This bite is our rendition of a famous dish from Chef Grant Achatz (the creator/mastermind responsible for Alinea, among other brilliant places).
We are copying his method as well as his presentation. All we have changed are the flavors, which in this case are less important than the idea and/or vehicle.
Here we made a straightforward pozole from nixtamal, red chiles and various pig parts. We then strain that rich broth, cast it in a mold and allow it to gel. It is then encased in thin sheets of pasta. When the pasta is boiled, the gelatinous center liquifies and you then have a ravioli that explodes with hot broth.
The way we are presenting it here forces the guest to eat it one bite which is critical to enjoying it.
Note the service piece created by Martin Kastner of Crucial Detail. Its called an anti-plate, and holds the spoon in place by the base rather than the handle.
Tejuino is a fascinating beverage. It's made by simply fermenting corn masa in a bit of water. The result is something thats highly refreshing with flavors of grape, honey and yeast.
When you combine the masa and water it makes a milky looking liquid. As it ferments, the particulate settles at the bottom and we decant off the clear liquid.
The team at Cocina began experimenting with the sediment from the tejuino, and discovered some fascinating applications for it as a culture starter for both crema and bread.
The masa sediment was added to a dough as the sole leavening agent and it produced the best concha we have ever had.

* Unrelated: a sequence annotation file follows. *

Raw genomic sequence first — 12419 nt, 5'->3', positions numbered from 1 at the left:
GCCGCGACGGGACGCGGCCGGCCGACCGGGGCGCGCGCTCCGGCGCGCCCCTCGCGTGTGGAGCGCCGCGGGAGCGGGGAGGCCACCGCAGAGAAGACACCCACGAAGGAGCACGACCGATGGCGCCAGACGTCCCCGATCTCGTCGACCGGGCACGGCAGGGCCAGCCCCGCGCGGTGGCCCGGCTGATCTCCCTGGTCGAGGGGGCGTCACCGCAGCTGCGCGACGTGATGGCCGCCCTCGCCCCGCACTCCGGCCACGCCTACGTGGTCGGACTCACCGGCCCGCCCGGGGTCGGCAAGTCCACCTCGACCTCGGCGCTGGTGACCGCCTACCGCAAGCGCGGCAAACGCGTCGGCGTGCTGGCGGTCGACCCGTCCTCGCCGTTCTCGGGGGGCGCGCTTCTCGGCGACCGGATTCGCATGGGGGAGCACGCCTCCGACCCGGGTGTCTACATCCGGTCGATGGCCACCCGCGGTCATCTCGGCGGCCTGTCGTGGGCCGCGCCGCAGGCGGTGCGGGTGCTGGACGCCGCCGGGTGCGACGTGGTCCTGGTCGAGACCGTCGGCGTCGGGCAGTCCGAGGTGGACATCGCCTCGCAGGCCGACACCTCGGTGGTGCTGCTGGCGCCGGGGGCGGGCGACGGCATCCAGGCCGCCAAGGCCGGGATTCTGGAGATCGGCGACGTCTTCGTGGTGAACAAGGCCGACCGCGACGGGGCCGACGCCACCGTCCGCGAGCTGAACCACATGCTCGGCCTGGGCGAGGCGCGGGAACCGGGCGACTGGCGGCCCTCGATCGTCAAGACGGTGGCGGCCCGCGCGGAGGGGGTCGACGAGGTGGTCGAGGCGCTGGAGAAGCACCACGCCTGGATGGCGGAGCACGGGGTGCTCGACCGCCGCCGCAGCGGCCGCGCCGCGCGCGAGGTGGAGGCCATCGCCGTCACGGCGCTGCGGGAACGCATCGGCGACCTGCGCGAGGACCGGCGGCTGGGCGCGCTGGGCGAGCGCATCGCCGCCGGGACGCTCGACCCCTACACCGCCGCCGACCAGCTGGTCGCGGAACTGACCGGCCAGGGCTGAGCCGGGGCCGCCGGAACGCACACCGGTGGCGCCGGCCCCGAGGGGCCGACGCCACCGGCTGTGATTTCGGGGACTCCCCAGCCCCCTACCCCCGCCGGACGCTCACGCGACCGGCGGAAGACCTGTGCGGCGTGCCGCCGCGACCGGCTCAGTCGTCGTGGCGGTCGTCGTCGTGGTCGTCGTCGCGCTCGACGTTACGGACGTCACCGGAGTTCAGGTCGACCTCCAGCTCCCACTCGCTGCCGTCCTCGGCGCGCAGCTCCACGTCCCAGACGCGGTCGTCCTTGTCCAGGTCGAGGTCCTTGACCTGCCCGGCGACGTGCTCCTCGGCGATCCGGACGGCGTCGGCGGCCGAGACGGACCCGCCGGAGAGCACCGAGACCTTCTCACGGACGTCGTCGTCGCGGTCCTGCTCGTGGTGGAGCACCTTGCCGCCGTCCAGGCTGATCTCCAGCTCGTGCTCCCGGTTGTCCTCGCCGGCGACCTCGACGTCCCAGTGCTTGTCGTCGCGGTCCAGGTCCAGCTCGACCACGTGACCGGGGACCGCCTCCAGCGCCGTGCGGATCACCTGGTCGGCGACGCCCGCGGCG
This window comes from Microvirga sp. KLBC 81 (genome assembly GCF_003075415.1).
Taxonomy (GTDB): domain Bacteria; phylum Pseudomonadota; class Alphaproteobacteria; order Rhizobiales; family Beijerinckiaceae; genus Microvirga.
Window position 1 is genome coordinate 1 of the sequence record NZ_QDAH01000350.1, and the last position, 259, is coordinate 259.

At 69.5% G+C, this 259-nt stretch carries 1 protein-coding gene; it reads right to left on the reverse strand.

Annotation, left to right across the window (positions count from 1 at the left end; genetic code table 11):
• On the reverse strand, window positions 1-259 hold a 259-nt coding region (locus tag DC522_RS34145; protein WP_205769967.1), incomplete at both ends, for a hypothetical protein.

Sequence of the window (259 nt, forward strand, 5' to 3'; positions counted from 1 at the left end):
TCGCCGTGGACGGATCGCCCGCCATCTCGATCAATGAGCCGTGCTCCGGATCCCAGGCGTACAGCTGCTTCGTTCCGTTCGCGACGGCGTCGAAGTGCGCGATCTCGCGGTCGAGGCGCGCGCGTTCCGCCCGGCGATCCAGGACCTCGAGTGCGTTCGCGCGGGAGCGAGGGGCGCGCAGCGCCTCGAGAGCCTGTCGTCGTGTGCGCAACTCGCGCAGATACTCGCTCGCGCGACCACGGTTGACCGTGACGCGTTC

The same sediment was added to cream in order to ferment it into crema. We then took this crema churned it into butter.
This is now the current first course at our Kitchen Table.
Three different products served together, all produced from masa, and all do not seem to have anything to do with corn at all.
I am not a member of team burrito.
I'm not trying to be a hater, I respect other peoples love for them, but I’ve never been able to accept the construct or the ratio of tortilla to other things.
The only part of the burrito experience that I enjoy is the first two bites and the last two bites.
This is because it's at the beginning and end of a burrito that all the folds of the flour tortilla come to a dense and texturally gratifying apex.
So this dish is hedging that there are a few other weirdos like me out there that agree.
Here we made a burrito with vegetables and smokey white lima bean puree. We make it with purchased flour tortillas. We tried using the ones we make in house but they are not quite right for that authentic American burrito experience. Once the burrito is constructed, we wrap it in foil and steam it for a bit. We then unwrap it, cut the ends off and turn them cut side up. We then frost it lavishly in American-style sour cream and then plop some caviar on it.
When I was a little kid, these Italian-American fairs that I was dragged to always sold fried pizza dough and there was always the option to drench it in sugar or in tomato sauce.
Churros are a different type of fried dough, and everything that makes them dessert is applied externally. Here we make them a savory snack by replacing canela-sugar with parmesan cheese and offering a rich ashy chilmole dipping sauce in place of hot chocolate.